Fantasy Classics: “Kushiel’s Scion” (by Jacqueline Carey)

Having finished the original Kushiel series, I found myself longing to immerse myself again in that fascinating and sensual world. I’d tried once before to read the next three volumes in the series, which focus on Imriel, but for some reason just couldn’t get into them as much. This time around, however, I’ve found myself irresistibly drawn to Imriel’s story.

Imriel de la Courcel is a haunted youth. His mother is the most reviled traitor that Terre D’Ange has ever known, and though he tries to be good, the expectations of his fellow nobles (and their scheming) makes it tremendously difficult, if not impossible. When he travels to the ancient and weary city of Tiberium, he finds himself drawn into the clutches of the delicious and erotic noblewoman Claudia Fulvia, who is herself part of the Guild of the Nameless, a sinister group of manipulators. Ultimately, he has to confront his destiny and his responsibilities as a Prince of the Blood.

Part of the pleasure of the novel stems from the way in which Carey manages to make Imriel a fully-fledged character in his own right. This is not, in other words, a re-tread of Phedre’s story, but an entirely different narrative with different stakes and consequences for what happens. Imriel is haunted by his memories from his time as a prisoner of the Mahrkagir in Daršanga, as well as by the legacy of treason left behind by his mother. A great deal of the novel, then, revolves around his desire to be good, to overcome the darkest parts of his past and try to forge his own destiny.

But he is also haunted by something much deeper than that. Though he would rather it were not so, he is a member of the Shahrizai, and as such he has the power and legacy of Kushiel running through his veins. One of the most compelling (and disturbing) parts of the novel occurs when he grabs Phédre by the wrist and, upon seeing the flash of desire go through her eyes, knows that he must get away or risk destroying the genuine love and affection he has for her. As she always does, Carey ably demonstrates the complex, and sometimes contradictory, impulses that govern our actions and our feelings.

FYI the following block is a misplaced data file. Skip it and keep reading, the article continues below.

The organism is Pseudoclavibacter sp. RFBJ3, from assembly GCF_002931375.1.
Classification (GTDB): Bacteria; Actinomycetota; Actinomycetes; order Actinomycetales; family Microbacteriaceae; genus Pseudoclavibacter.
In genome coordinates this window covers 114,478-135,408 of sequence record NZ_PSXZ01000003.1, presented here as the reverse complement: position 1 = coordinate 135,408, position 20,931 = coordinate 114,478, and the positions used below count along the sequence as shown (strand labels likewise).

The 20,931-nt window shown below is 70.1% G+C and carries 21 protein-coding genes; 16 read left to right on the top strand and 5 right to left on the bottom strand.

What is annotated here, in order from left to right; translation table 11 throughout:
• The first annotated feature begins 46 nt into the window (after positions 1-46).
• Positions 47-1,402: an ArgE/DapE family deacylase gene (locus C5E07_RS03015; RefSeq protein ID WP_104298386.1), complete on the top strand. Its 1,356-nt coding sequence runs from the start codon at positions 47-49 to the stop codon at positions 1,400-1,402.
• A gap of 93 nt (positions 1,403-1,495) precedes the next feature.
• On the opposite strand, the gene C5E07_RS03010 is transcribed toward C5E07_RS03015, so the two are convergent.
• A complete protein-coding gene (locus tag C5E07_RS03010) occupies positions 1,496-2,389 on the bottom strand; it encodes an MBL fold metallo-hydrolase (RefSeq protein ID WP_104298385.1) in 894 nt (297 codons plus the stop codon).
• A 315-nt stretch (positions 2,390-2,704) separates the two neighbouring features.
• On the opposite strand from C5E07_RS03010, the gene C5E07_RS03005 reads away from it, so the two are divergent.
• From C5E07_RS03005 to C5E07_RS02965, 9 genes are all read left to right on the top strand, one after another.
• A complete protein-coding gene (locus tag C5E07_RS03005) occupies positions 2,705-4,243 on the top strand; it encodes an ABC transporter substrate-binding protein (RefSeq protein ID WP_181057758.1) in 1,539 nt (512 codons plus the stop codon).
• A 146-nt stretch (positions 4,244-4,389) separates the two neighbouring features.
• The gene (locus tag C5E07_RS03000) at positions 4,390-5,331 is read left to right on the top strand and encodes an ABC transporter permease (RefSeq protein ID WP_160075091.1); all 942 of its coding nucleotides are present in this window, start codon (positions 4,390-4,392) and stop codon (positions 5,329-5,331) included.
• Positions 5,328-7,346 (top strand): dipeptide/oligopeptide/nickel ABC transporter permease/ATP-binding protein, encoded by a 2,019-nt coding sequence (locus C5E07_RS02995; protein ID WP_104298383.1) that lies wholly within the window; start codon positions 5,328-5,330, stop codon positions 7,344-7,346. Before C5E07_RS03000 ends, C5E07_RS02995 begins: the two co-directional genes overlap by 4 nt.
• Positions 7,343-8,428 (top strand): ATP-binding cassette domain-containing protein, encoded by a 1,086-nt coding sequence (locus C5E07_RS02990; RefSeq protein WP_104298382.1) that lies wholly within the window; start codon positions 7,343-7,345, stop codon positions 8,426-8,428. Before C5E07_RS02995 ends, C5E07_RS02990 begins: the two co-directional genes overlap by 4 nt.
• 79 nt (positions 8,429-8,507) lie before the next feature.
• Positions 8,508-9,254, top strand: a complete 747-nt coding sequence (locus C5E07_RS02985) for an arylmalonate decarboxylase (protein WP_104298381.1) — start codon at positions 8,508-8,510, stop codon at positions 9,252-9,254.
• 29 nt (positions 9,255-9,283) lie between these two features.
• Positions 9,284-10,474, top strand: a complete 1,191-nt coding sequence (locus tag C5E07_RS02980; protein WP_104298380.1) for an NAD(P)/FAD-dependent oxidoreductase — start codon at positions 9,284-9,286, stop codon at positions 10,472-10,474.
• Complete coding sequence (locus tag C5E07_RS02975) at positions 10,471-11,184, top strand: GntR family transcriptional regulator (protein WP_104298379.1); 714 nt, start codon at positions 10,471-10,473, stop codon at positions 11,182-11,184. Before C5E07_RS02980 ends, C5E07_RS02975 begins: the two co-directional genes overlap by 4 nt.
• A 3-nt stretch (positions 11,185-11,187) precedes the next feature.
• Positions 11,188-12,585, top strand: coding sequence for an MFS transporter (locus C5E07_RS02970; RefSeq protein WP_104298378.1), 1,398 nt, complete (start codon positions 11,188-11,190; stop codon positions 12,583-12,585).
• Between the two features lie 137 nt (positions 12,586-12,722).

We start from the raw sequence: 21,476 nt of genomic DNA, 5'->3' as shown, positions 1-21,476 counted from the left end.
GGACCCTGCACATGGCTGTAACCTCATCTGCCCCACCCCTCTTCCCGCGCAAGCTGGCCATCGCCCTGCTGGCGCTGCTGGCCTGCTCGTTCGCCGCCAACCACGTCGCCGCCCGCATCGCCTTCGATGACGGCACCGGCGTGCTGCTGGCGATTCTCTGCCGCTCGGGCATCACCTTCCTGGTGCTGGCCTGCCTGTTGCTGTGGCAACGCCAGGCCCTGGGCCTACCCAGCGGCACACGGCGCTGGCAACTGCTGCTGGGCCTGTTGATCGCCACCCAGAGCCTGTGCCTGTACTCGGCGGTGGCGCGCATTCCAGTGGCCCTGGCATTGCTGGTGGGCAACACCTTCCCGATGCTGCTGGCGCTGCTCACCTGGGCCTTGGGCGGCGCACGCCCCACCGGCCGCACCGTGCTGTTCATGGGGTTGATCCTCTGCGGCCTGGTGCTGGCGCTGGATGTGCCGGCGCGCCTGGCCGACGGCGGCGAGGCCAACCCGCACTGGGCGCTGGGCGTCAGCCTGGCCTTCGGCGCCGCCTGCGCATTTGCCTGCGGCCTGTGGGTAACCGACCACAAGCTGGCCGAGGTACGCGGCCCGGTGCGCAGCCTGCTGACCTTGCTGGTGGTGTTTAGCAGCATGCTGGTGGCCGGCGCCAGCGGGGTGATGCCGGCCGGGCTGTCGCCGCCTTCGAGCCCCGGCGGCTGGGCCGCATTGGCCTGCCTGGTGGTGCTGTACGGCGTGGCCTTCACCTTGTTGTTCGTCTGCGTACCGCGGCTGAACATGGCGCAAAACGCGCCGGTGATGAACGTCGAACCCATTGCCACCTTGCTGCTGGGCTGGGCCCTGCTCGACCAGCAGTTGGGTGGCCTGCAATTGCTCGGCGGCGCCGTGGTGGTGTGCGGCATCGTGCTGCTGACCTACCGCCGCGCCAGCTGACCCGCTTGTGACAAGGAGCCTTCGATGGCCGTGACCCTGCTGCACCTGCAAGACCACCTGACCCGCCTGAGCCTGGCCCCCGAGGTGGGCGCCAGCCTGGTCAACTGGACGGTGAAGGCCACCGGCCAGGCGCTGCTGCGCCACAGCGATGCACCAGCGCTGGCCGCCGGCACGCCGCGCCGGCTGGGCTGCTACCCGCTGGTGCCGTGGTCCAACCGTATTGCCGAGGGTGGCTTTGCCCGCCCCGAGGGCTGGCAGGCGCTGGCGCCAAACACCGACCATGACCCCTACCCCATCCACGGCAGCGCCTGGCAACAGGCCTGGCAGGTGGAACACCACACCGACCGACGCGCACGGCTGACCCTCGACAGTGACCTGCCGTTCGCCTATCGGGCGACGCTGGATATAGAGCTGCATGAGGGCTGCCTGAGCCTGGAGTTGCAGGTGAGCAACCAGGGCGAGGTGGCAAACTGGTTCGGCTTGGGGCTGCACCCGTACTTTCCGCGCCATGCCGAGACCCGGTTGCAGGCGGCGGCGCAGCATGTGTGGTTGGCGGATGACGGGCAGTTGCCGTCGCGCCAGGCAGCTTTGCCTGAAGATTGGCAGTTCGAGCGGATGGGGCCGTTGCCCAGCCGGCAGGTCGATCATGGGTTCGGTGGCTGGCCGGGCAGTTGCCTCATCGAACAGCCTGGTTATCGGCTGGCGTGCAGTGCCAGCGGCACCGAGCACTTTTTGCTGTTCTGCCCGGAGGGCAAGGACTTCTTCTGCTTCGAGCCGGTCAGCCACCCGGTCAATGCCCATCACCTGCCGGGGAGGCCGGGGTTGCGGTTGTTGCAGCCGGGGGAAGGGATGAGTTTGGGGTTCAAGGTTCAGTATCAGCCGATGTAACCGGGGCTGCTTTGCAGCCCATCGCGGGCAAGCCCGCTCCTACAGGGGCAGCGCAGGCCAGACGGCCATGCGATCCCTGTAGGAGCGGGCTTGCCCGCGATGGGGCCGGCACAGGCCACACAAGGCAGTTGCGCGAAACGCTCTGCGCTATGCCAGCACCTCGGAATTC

While he hopes to find some measure of peace and understanding Tiberium, the opposite turns out to be true as he is drawn first into the orbit of the noblewoman Claudia Fulvia and then into a war involving a minor city-state and, most startling of all, a ghost who inhabits his friend Lucius. The sequences in the city-state of Lucca are at once gritty and terrifying, a testament to Carey’s unique ability to draw us into a scene, whether it’s in the bedroom or on the battlefield.

As was the case with the first three volumes of this series, Carey has a phenomenal ability to capture the beauty and the terror of sexual desire. Imriel is driven by forces that he can barely understand, and the blood of Kushiel beats in his veins. Try as he might to escape this legacy, he finds that sometimes it is better to accept the flaws in one’s nature and to learn to use one’s scars as an opportunity for growth. Kushiel’s Scion demonstrates the extent to which we are shaped by our past experiences and traumas, even as we must also not let them completely confine and define us.

And, of course, hanging over all of this is the shadow of Melisande, Imriel’s beautiful, deadly mother. By this point, we know that she has come to be revered in some parts of Caerdicca Unitas as nothing less than a goddess, and Melisande, with her insightful eye for the main chance, has done little or nothing to discourage this belief and has instead used it to her advantage. It remains to be seen whether Imriel will have the chance to confront her and demand the justice that has long been denied.

By the end of the novel, there are still many things left unresolved, and it remains to be seen how Imriel will continue dealing with the legacy of his mother’s betrayals and his own obligations as a member of the royal family. I can’t wait to see what awaits him in the next volume of the series.